Evans, I don't agree with you that AIS
being on while docked is equivalent to "pissing on the commons" or being a bad apple and having low moral standards. That label, and your definition of what is "the commons" and what is "moral" is your personal one and, to your obvious frustration, not shared by all here. Many of us are full-time cruisers like you. Frankly, your attitude on this reminds me of certain powers that be in FL ...
Some have black box AIS's that are wired to the common nav instruments that may be in use at the time (just taking on fuel
, planning on a chartplotter
, fixing or testing something, etc). So turning them off involves rewiring to a separate switch and remembering to turn it back on. And not all of us sail in areas where a lack of AIS targets would remind us that our units were off.
Many, of course, are simply leaving their electronics
powered because that is just what they do. I often experience situations where public internet access is slowed because people leave their routers on all the time, even when not in use creating IP bottlenecks and hidden node problems. Same issue regarding commons, although admittedly not a navigation
one. But that is life, and I have changed both my gear
and my tactics for this situation and have refrained from pedantic tilting against windmills.
Unless you were using your AIS to move around the docks, the CPA/TCPA filters, properly adjusted, should have taken care of everything.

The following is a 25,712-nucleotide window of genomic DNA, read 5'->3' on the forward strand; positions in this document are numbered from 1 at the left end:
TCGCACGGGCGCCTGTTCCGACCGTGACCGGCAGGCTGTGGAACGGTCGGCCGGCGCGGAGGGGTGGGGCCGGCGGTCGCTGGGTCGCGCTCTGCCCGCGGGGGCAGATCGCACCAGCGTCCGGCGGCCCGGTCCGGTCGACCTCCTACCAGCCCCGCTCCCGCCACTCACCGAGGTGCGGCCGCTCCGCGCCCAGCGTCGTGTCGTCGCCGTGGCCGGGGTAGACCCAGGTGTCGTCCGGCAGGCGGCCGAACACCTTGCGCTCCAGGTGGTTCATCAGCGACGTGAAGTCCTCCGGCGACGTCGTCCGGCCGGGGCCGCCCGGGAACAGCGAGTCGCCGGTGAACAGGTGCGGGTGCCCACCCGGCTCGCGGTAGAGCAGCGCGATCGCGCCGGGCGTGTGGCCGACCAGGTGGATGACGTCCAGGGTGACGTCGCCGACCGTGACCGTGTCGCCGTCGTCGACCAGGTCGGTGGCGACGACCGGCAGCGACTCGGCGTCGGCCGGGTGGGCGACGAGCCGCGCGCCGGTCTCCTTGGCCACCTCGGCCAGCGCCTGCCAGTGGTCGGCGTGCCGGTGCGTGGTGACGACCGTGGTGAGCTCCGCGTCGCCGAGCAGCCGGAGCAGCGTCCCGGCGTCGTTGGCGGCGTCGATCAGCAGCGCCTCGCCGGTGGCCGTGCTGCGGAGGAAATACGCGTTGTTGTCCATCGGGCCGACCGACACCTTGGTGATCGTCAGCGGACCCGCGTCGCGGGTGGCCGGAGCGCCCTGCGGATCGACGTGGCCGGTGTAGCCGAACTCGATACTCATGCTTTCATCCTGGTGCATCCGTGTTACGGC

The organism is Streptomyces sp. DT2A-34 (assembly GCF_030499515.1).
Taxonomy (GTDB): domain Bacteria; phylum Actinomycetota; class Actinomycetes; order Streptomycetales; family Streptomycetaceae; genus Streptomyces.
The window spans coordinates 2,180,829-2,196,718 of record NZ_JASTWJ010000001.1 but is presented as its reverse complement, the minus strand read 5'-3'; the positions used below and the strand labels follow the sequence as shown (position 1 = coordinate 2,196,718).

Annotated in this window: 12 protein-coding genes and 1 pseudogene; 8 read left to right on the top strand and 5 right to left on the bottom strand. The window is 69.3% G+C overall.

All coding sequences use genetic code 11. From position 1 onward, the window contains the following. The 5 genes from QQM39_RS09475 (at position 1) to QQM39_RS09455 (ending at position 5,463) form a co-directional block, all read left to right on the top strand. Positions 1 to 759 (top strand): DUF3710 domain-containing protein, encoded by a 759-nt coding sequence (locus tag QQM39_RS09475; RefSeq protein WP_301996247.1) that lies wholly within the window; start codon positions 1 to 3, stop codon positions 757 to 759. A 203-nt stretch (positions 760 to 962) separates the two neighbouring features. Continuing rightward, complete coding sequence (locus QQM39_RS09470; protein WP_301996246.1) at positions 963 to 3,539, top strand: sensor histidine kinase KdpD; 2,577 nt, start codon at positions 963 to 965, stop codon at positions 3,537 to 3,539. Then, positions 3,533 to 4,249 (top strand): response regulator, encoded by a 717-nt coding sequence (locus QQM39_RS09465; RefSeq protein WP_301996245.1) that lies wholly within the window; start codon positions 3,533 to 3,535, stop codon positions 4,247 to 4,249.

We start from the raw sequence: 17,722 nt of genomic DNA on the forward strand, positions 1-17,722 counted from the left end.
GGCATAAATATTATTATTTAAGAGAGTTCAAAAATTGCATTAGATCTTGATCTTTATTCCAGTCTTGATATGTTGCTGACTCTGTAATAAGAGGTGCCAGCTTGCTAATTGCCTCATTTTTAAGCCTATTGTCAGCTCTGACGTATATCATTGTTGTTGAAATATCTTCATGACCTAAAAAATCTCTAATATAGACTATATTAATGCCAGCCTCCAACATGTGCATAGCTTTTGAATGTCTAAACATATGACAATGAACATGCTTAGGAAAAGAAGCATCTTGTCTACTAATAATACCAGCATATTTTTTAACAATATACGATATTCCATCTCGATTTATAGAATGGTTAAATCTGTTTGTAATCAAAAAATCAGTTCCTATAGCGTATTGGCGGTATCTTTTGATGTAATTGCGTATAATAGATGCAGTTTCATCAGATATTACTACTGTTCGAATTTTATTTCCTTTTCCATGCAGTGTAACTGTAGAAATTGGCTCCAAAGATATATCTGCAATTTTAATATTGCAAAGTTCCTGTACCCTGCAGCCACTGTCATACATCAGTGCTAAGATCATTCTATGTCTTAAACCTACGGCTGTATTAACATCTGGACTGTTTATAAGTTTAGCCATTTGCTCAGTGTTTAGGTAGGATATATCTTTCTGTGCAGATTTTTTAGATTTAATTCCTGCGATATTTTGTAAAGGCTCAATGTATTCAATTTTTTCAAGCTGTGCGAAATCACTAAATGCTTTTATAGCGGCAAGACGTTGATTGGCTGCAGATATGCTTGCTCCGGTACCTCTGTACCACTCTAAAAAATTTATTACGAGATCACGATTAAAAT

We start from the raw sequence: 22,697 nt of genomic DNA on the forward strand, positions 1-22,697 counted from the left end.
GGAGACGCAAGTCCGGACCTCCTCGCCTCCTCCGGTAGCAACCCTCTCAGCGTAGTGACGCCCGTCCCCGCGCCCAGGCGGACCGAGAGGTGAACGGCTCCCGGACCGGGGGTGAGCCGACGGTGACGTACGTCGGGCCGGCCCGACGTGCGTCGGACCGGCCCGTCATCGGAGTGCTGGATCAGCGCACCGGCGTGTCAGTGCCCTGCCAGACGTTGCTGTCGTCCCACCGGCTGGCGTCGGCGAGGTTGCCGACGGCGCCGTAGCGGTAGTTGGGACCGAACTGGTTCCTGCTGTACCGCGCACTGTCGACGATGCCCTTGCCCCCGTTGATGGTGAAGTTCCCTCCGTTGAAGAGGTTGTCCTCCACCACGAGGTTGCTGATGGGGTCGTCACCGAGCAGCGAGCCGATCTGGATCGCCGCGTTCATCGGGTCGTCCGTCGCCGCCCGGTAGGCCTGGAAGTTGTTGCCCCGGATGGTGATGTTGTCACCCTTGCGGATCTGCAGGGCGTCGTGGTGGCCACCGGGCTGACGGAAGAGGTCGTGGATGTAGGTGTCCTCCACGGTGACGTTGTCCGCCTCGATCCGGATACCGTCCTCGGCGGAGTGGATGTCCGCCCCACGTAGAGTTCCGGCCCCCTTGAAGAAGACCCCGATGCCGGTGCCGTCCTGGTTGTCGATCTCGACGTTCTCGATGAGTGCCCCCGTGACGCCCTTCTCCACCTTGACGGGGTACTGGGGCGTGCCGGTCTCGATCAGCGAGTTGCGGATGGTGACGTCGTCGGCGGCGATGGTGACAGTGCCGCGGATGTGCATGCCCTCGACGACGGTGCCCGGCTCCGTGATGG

On our display system, we have the ability to turn off the alarms for slow moving boats outside a reasonable alarm
zone, while allowing alarms from faster boats. We also can have different color icons for those boats - slow/anchored are gray, moving above a selected speed but not a potential danger
are green and those that set off our alarm
criteria are red.
So we don't need our head
buried in a screen
, we simply need a quick glance to see and understand the situation.
We can easily sail (and have many times) through Newport
harbor and have no issues understanding the situational environment
You really do need to either understand your current
unit's filtering capabilities better, get a unit with better filtering capabilities, or adjust your tactics in using the unit.
This "problem" is here and only going to increase. There are valid reasons to have the AIS on, and I agree there are also times of no reason to have it on. But leaving it on for any reason isn't reprehensible or a moral failure of seamanship. Not learning
how, or not willing, to adjust to this newer navigational environment
does bring some questions to mind.